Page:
"No -- not by myself," Rustle murmured, back to staring dejectedly at the stump-littered hillside. "But I don't know what I'll do instead."
"Come to Nick's like you were supposed to," answered Chiss firmly. "He wants to see you."
"Are there any trees at the North Pole?"
"Trees? Well, uh -- no. It's all barren ice up there -- outside. Of course, Nick has a wonderful house, full of elves like Mymla and me."
"I wouldn't want to stay indoors," Rustle sighed. "But I guess I don't have any other choice."
"Most persons would love to visit Nick at the North Pole," responded Chiss, but he knew nothing was going to cheer Rustle now.
So Regina lifted her horns once more, and arranged for a second flight. "Nick will send us in one minute," she said a moment later, and exactly one minute after that, they rose into the sky again.
This time they headed due North. They flew over trees and plains like they had before, but gradually the last remaining signs of vegetation fell away, leaving nothing beneath them but ice-blue water and ice-white ice, with less and less water all the time. The ice began to assume all sorts of fantastic shapes, each one rising before them and falling behind almost before they could credit their senses. Centuries of shifting glaciers and icebergs had cracked and refrozen, cracked and refrozen, until not a single stretch of level ice showed for hundreds and hundreds of miles.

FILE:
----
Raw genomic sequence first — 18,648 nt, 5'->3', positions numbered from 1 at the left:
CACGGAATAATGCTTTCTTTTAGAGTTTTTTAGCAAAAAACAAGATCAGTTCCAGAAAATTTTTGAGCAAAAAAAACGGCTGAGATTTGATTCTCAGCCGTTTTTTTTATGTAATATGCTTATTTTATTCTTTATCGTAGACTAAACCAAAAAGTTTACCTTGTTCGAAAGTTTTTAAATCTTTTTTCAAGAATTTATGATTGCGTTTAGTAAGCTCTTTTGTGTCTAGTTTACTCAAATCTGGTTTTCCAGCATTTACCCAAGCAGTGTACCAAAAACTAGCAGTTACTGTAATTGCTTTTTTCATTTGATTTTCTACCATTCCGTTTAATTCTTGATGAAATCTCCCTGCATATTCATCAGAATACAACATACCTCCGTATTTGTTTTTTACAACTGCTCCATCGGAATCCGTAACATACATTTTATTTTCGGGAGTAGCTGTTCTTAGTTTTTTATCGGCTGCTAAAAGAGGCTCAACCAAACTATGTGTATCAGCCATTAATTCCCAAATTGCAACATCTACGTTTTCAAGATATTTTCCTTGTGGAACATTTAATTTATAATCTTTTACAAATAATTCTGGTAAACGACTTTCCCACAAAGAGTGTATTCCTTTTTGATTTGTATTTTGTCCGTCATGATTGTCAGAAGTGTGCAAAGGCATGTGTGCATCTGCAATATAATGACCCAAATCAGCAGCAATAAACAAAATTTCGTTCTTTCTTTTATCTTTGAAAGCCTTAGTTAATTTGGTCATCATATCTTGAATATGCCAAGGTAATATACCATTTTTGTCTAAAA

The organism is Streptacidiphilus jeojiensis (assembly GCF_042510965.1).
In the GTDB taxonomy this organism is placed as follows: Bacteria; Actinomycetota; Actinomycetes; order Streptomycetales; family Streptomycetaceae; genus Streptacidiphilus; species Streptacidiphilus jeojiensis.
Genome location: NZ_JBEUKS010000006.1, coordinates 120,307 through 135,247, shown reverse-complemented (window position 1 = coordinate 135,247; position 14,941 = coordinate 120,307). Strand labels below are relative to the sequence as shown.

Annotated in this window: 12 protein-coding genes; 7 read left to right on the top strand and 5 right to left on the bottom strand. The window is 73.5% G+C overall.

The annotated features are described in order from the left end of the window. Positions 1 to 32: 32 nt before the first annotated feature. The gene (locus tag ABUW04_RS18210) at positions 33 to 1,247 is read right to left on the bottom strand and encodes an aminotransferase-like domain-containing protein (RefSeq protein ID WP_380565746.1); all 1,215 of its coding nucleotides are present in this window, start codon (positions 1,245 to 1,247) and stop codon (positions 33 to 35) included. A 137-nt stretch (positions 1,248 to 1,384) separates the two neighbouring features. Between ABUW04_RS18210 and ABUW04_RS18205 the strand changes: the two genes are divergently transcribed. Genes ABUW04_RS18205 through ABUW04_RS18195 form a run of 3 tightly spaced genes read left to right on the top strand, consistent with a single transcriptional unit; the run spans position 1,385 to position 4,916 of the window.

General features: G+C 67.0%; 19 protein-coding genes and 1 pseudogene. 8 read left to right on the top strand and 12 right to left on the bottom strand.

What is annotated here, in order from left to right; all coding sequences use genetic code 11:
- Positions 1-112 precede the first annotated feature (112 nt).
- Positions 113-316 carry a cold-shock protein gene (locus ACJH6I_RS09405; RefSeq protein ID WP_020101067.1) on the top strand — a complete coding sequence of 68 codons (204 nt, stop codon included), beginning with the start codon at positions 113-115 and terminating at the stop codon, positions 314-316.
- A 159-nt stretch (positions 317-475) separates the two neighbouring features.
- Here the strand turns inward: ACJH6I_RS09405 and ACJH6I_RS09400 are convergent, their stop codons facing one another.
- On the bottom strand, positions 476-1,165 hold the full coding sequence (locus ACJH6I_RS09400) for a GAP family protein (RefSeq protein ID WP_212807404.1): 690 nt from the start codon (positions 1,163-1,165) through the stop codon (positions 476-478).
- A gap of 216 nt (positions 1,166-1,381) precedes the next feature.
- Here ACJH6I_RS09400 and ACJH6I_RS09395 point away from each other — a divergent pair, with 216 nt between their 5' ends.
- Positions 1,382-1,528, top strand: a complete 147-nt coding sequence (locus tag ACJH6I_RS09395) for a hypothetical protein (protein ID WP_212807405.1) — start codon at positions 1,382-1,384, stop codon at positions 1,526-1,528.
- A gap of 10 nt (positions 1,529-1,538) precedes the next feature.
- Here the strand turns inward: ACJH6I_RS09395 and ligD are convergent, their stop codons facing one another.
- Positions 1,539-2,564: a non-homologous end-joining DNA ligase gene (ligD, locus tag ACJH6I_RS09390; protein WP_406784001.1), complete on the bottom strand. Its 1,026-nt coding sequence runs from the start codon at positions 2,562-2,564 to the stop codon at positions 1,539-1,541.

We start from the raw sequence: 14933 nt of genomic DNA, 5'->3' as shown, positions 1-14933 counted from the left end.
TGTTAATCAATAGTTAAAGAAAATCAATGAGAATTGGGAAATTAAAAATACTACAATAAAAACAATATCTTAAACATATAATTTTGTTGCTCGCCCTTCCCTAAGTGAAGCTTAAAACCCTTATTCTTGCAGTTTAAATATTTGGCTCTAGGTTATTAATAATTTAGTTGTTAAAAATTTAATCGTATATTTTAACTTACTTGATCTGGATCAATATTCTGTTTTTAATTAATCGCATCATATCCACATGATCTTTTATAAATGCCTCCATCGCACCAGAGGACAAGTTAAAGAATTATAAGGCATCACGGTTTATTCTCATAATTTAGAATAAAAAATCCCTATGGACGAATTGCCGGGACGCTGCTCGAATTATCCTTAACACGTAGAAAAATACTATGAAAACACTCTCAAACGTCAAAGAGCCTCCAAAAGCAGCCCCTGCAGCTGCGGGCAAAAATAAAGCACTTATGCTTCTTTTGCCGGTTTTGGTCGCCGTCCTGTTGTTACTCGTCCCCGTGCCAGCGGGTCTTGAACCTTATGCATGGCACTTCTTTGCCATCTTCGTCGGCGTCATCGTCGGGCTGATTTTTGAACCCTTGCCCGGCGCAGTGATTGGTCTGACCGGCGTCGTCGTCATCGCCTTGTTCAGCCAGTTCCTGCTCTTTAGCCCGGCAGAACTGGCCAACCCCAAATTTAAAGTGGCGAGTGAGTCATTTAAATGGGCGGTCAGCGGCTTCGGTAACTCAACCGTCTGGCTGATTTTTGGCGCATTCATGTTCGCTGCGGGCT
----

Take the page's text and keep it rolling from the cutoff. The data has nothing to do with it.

From time to time they passed over herds of reindeer, some of which Regina recognized and others of which she didn't. They also saw the elusive caribou herds, and packs of wolves, and foxes. Polar bears rose on their hind legs and stared at them, seeing what no person could see -- had there been a person in this wilderness. Behind them the sun fell lower and lower in the sky, until they crossed the Arctic Circle and a permanent darkness engulfed them. They flew right through the Northern Lights, and seemingly into the stars that burned so brightly everywhere but below them.
But at the end, Chiss raised an arm and pointed directly toward a spot on the ice indistinguishable from every other spot on the ice. "Nick's house," he said, and the excitement in his little voice was electric.
They came soaring downward toward the spot, with Rustle, Melchior, and Regina searching diligently for whatever Chiss saw. Then, Rustle did see it: a long, flat stretch of ice -- the only flat stretch. They slid to a stop on that ice, and Rustle remembered the elves' stories of Nick's sleigh and flying reindeer.
Before them, at the edge of the flat ice, was a hillock of ice, a shadowed shape against the nighttime sky. Now that hillock began to leak light. Before the newcomers' fascinated gaze, the hillock rose as if on hinges, to show part of the outside of a beautiful building -- carved, much like the carved church building in Myra. The light was spilling from frosted windows all along the building's wall, whose exact center boasted an elaborately sculpted door.
The door opened. A fat man dressed in red stepped out, his face one all-encompassing grin.
"My magic tree!" beamed Santa Claus. "At last we're together again!"